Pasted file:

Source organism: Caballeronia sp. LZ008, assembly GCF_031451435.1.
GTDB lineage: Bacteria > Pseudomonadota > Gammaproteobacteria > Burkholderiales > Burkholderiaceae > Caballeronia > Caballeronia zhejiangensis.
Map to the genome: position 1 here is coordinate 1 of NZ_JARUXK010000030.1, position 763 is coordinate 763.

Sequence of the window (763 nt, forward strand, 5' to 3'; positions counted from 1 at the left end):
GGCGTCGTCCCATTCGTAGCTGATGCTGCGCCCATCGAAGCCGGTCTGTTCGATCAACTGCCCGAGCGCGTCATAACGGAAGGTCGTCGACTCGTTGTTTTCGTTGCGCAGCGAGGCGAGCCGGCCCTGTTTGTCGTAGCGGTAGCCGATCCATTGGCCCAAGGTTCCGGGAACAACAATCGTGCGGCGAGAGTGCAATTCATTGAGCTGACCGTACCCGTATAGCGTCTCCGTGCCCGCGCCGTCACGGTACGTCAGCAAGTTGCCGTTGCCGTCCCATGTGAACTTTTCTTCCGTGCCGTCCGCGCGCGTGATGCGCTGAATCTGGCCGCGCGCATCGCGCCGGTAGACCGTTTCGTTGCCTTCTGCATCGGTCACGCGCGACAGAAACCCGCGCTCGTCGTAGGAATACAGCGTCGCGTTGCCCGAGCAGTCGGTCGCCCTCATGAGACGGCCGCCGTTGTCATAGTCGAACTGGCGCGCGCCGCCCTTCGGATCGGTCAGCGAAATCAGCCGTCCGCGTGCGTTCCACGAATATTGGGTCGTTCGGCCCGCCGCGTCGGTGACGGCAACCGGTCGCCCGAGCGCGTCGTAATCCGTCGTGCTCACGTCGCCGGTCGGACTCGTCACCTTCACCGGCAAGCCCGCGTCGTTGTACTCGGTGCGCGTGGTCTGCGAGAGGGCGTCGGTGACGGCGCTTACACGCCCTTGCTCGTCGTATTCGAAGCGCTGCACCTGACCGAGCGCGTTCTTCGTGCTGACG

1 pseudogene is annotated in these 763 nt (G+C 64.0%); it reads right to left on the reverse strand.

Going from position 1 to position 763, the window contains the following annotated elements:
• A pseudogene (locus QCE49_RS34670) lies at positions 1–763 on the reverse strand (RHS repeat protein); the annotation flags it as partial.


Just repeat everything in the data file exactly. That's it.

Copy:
Source organism: Caballeronia sp. LZ008, assembly GCF_031451435.1.
GTDB lineage: Bacteria > Pseudomonadota > Gammaproteobacteria > Burkholderiales > Burkholderiaceae > Caballeronia > Caballeronia zhejiangensis.
Map to the genome: position 1 here is coordinate 1 of NZ_JARUXK010000030.1, position 763 is coordinate 763.

Sequence of the window (763 nt, forward strand, 5' to 3'; positions counted from 1 at the left end):
GGCGTCGTCCCATTCGTAGCTGATGCTGCGCCCATCGAAGCCGGTCTGTTCGATCAACTGCCCGAGCGCGTCATAACGGAAGGTCGTCGACTCGTTGTTTTCGTTGCGCAGCGAGGCGAGCCGGCCCTGTTTGTCGTAGCGGTAGCCGATCCATTGGCCCAAGGTTCCGGGAACAACAATCGTGCGGCGAGAGTGCAATTCATTGAGCTGACCGTACCCGTATAGCGTCTCCGTGCCCGCGCCGTCACGGTACGTCAGCAAGTTGCCGTTGCCGTCCCATGTGAACTTTTCTTCCGTGCCGTCCGCGCGCGTGATGCGCTGAATCTGGCCGCGCGCATCGCGCCGGTAGACCGTTTCGTTGCCTTCTGCATCGGTCACGCGCGACAGAAACCCGCGCTCGTCGTAGGAATACAGCGTCGCGTTGCCCGAGCAGTCGGTCGCCCTCATGAGACGGCCGCCGTTGTCATAGTCGAACTGGCGCGCGCCGCCCTTCGGATCGGTCAGCGAAATCAGCCGTCCGCGTGCGTTCCACGAATATTGGGTCGTTCGGCCCGCCGCGTCGGTGACGGCAACCGGTCGCCCGAGCGCGTCGTAATCCGTCGTGCTCACGTCGCCGGTCGGACTCGTCACCTTCACCGGCAAGCCCGCGTCGTTGTACTCGGTGCGCGTGGTCTGCGAGAGGGCGTCGGTGACGGCGCTTACACGCCCTTGCTCGTCGTATTCGAAGCGCTGCACCTGACCGAGCGCGTTCTTCGTGCTGACG

1 pseudogene is annotated in these 763 nt (G+C 64.0%); it reads right to left on the reverse strand.

Going from position 1 to position 763, the window contains the following annotated elements:
• A pseudogene (locus QCE49_RS34670) lies at positions 1–763 on the reverse strand (RHS repeat protein); the annotation flags it as partial.